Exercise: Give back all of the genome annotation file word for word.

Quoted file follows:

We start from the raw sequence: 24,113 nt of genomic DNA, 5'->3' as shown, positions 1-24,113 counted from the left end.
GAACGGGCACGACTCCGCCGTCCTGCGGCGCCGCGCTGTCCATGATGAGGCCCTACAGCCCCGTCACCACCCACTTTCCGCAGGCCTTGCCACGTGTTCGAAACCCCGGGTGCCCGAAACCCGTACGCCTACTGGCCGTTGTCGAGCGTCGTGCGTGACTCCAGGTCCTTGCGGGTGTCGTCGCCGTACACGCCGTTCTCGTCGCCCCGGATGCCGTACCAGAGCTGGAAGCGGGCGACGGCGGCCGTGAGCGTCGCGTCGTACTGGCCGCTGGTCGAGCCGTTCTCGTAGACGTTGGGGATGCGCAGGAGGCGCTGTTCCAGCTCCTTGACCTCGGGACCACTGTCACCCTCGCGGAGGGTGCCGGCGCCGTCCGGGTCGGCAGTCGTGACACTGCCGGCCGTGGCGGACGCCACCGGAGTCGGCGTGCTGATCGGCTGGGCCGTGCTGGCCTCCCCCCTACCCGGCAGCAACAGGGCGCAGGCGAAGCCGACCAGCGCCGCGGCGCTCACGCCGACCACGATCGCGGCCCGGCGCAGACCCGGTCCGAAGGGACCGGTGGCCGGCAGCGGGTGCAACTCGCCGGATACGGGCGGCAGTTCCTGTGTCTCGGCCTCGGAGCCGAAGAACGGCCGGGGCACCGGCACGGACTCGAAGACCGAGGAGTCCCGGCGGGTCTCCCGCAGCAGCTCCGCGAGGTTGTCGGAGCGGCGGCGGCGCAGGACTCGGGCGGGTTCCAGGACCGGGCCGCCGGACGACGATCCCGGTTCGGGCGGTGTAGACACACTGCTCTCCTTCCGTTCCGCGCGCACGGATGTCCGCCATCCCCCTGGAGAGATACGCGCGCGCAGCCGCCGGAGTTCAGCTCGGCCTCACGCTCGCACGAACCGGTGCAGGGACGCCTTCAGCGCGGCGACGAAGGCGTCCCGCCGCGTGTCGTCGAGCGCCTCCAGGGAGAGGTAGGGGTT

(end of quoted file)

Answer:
We start from the raw sequence: 24,113 nt of genomic DNA, 5'->3' as shown, positions 1-24,113 counted from the left end.
GAACGGGCACGACTCCGCCGTCCTGCGGCGCCGCGCTGTCCATGATGAGGCCCTACAGCCCCGTCACCACCCACTTTCCGCAGGCCTTGCCACGTGTTCGAAACCCCGGGTGCCCGAAACCCGTACGCCTACTGGCCGTTGTCGAGCGTCGTGCGTGACTCCAGGTCCTTGCGGGTGTCGTCGCCGTACACGCCGTTCTCGTCGCCCCGGATGCCGTACCAGAGCTGGAAGCGGGCGACGGCGGCCGTGAGCGTCGCGTCGTACTGGCCGCTGGTCGAGCCGTTCTCGTAGACGTTGGGGATGCGCAGGAGGCGCTGTTCCAGCTCCTTGACCTCGGGACCACTGTCACCCTCGCGGAGGGTGCCGGCGCCGTCCGGGTCGGCAGTCGTGACACTGCCGGCCGTGGCGGACGCCACCGGAGTCGGCGTGCTGATCGGCTGGGCCGTGCTGGCCTCCCCCCTACCCGGCAGCAACAGGGCGCAGGCGAAGCCGACCAGCGCCGCGGCGCTCACGCCGACCACGATCGCGGCCCGGCGCAGACCCGGTCCGAAGGGACCGGTGGCCGGCAGCGGGTGCAACTCGCCGGATACGGGCGGCAGTTCCTGTGTCTCGGCCTCGGAGCCGAAGAACGGCCGGGGCACCGGCACGGACTCGAAGACCGAGGAGTCCCGGCGGGTCTCCCGCAGCAGCTCCGCGAGGTTGTCGGAGCGGCGGCGGCGCAGGACTCGGGCGGGTTCCAGGACCGGGCCGCCGGACGACGATCCCGGTTCGGGCGGTGTAGACACACTGCTCTCCTTCCGTTCCGCGCGCACGGATGTCCGCCATCCCCCTGGAGAGATACGCGCGCGCAGCCGCCGGAGTTCAGCTCGGCCTCACGCTCGCACGAACCGGTGCAGGGACGCCTTCAGCGCGGCGACGAAGGCGTCCCGCCGCGTGTCGTCGAGCGCCTCCAGGGAGAGGTAGGGGTT